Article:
Indonesia records first case of monkeypox virus
Indonesia has recorded its first case of monkeypox in a 27-year-old man who returned from travelling overseas, the country’s health ministry said on Saturday.
The World Health Organization designated the outbreak of the virus an emergency last month—something it reserves for diseases of highest concern.
Indonesian health ministry spokesperson Mohammad Syahril said the patient had a “high awareness and knowledge of the disease”.
“So when he got the symptoms, he immediately checked it (with) the doctor. The result came (back) positive within a day,” Syahril told reporters, adding that the man was now in isolation in capital Jakarta.
Symptoms of monkeypox—which is endemic in parts of Central and Western Africa—include lesions, fever, muscle ache and chills. It has only been fatal in rare cases.
The patient arrived in Indonesia on August 8 and developed symptoms of fever and rashes a week later.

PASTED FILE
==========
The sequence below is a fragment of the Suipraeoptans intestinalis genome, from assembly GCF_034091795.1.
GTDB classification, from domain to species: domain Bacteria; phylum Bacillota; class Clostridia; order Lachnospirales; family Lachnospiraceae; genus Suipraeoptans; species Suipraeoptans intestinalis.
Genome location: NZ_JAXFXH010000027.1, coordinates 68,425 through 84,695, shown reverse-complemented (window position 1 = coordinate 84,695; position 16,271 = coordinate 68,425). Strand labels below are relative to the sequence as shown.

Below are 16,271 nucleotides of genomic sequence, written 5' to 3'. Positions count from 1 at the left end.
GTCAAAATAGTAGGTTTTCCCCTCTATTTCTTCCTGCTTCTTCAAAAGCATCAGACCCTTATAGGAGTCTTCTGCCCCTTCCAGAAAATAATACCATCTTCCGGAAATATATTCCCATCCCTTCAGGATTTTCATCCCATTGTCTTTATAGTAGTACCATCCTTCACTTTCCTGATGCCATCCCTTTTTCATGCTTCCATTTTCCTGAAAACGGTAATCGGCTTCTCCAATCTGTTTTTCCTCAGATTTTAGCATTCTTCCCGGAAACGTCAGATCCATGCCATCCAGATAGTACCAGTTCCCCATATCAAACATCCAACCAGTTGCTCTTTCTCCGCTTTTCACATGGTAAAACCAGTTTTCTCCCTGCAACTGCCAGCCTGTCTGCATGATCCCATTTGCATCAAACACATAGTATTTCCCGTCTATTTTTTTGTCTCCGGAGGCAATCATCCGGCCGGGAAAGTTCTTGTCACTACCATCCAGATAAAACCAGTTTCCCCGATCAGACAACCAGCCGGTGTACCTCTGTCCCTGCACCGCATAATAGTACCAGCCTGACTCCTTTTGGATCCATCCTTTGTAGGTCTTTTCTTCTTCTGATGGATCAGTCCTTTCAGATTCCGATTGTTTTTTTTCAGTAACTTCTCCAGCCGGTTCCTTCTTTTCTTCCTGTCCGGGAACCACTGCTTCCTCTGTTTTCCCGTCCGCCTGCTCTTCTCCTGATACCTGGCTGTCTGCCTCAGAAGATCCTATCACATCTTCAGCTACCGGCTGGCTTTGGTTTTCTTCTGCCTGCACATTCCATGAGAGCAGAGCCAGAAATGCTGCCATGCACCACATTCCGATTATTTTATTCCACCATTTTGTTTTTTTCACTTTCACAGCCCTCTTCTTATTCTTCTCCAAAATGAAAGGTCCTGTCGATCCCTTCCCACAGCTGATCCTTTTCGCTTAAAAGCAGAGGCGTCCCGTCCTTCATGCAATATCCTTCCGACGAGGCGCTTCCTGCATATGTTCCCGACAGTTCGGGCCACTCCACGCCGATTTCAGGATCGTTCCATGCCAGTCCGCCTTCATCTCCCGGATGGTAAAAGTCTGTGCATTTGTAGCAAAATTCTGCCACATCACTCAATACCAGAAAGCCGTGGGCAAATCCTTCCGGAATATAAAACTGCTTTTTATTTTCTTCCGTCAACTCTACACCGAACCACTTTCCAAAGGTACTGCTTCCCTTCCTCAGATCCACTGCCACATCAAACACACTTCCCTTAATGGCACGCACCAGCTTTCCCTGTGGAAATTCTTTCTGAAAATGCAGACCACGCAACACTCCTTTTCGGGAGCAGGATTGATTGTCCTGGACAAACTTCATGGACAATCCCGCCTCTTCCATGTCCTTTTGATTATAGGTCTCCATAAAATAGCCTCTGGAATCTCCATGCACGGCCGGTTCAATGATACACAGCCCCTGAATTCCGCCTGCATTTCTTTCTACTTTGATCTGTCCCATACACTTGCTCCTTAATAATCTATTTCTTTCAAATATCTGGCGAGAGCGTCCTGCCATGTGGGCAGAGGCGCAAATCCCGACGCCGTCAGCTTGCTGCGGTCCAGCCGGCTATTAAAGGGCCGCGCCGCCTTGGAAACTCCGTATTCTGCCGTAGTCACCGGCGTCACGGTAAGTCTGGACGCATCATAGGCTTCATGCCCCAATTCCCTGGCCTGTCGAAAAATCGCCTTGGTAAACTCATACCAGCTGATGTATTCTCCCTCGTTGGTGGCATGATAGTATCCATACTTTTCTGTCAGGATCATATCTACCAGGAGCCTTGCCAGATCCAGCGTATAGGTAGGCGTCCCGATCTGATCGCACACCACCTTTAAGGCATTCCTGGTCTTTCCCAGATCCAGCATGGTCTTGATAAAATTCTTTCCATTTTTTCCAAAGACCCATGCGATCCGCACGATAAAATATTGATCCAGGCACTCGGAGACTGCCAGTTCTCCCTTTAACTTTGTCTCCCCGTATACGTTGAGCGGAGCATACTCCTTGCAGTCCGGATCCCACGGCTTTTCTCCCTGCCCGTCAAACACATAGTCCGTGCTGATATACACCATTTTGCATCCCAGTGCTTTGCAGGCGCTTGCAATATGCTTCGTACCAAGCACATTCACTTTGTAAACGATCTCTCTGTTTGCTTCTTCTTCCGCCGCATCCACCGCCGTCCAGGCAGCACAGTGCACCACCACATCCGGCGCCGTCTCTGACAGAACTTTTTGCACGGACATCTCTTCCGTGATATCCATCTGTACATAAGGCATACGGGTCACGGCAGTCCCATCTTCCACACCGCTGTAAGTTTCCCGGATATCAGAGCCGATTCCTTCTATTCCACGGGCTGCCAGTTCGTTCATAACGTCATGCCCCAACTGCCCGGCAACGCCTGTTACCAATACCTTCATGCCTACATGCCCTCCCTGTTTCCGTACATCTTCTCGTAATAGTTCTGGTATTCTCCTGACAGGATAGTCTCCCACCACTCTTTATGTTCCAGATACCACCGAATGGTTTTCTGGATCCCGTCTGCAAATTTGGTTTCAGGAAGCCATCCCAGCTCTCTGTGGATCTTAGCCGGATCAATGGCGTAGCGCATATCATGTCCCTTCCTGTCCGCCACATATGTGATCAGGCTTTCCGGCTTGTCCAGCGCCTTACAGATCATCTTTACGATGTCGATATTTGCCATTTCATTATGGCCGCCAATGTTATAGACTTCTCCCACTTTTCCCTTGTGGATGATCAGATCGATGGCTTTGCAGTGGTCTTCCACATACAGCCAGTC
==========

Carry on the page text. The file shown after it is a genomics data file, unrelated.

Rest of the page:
The ministry spokesperson declined to identify the country from where the man had travelled to Indonesia.
Elsewhere in Southeast Asia, Singapore has confirmed more than a dozen cases and the Philippines and Thailand have also recorded their first cases. The United States has recorded thousands of cases.
In contrast to previous outbreaks in Africa, the virus is predominantly spread from intimate contact—though it is not a sexually transmitted disease.
The US Centers for Disease Control and Prevention says other routes are also possible, including sharing bedding, clothing, and prolonged face-to-face contact.
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